In a report released Tuesday, the Congressional Oversight Panel reviewed claims of “robo-signed” foreclosures and other mortgage irregularities, claims that have hit Florida especially hard.
The 127-page report (.pdf) examines allegations that companies “servicing $6.4 trillion in American mortgages may in some cases have bypassed legally required steps to foreclose on a home.” Though the report says that the implications of such mortgage irregularities are not yet clear, concerns over “robo-signing” have both best- and worst-case scenarios.
From the report:
In the best-case scenario, concerns about mortgage documentation irregularities may prove overblown. In this view, which has been embraced by the financial industry, a handful of employees failed to follow procedures in signing foreclosure-related affidavits, but the facts underlying the affidavits are demonstrably accurate. Foreclosures could proceed as soon as the invalid affidavits are replaced with properly executed paperwork.
The worst-case scenario is considerably grimmer. In this view, which has been articulated by academics and homeowner advocates, the “robo-signing” of affidavits served to cover up the fact that loan servicers cannot demonstrate the facts required to conduct a lawful foreclosure. In essence, banks may be unable to prove that they own the mortgage loans they claim to own.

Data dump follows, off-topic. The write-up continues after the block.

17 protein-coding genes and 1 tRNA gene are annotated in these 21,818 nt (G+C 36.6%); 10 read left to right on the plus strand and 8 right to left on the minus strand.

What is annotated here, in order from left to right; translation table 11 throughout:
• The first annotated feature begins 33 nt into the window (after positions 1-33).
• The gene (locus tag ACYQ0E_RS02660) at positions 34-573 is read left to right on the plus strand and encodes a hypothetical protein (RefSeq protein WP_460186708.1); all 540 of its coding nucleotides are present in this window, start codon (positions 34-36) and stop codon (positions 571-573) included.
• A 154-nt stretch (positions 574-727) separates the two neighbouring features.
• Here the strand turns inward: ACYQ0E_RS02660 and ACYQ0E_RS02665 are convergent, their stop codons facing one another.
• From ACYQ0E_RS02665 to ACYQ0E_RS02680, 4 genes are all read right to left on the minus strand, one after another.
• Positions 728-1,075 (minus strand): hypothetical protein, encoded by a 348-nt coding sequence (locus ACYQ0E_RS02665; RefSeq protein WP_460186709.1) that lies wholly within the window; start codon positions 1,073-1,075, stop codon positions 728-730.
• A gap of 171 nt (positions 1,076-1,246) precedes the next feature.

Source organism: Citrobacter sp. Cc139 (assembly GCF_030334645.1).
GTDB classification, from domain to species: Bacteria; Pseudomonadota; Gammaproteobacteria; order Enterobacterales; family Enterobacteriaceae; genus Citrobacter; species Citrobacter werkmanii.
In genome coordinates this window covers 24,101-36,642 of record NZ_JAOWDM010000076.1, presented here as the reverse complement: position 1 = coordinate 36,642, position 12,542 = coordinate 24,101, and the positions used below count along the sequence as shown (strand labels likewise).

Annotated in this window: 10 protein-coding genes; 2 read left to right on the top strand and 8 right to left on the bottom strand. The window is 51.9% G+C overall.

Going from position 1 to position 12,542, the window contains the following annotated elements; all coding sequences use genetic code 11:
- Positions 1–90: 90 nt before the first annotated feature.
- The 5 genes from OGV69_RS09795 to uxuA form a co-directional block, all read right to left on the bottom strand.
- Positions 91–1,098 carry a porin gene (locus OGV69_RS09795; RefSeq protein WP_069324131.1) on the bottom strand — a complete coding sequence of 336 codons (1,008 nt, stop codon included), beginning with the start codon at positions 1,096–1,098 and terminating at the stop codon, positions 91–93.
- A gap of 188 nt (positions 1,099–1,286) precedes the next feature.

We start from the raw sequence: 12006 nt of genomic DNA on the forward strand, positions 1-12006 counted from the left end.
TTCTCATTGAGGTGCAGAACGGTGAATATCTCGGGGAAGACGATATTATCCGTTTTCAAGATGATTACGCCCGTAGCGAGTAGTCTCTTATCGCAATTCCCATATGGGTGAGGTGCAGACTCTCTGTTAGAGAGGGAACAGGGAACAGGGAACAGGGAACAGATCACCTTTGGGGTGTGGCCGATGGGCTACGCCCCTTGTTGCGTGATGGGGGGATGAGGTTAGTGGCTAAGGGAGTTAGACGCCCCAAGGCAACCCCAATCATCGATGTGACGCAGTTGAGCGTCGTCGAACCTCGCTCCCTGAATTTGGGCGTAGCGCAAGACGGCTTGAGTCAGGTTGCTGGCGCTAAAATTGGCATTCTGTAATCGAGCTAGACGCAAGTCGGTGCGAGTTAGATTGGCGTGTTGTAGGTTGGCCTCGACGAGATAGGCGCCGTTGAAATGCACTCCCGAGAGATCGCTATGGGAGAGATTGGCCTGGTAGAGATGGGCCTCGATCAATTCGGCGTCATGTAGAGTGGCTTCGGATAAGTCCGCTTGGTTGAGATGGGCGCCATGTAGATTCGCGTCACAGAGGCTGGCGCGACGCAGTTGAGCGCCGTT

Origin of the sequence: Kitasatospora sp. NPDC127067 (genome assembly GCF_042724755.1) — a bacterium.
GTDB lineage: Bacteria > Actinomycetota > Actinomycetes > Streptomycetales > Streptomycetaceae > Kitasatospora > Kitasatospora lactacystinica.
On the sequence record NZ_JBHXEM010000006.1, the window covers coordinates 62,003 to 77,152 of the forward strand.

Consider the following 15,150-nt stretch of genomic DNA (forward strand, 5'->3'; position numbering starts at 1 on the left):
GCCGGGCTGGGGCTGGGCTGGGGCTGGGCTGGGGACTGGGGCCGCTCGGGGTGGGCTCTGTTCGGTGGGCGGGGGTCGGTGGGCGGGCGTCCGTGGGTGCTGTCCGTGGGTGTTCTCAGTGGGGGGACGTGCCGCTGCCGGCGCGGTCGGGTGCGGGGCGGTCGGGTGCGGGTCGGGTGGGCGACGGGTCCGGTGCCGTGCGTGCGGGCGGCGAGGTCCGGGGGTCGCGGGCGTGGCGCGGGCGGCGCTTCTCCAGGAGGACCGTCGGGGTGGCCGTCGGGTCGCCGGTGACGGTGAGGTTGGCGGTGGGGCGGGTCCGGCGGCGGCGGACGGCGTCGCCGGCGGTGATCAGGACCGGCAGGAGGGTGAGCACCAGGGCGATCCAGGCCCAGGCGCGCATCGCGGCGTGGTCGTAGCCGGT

Northeast Florida has come under scrutiny recently for its handling of foreclosures. CNN aired a segment Tuesday titled “Florida’s foreclosures robo-judges,” in which the use of retired judges to deal with an enormous backlog of foreclosures was examined. Florida, which has the second-highest foreclosure rate in the country, is often accused of using a “rocket-docket” system, in which cases are rushed through quickly, and the banks often win.
The Oversight Panel’s report reveals that, though much has been done to resolve the credit and housing crises, there is little security in the current system:
The American financial system is in a precarious place. Treasury’s authority to support the financial system through the Troubled Asset Relief Program has expired, and the resolution authority created by the Dodd-Frank Wall Street Reform and Consumer Protection Act of 2010 remains untested. The 2009 stress tests that evaluated the health of the financial system looked only to the end of 2010, providing little assurance that banks could withstand sharp losses in the years to come. The housing market and the broader economy remain troubled and thus vulnerable to future shocks. In short, even as the government’s response to the financial crisis is drawing to a close, severe threats remain that have the potential to damage financial stability.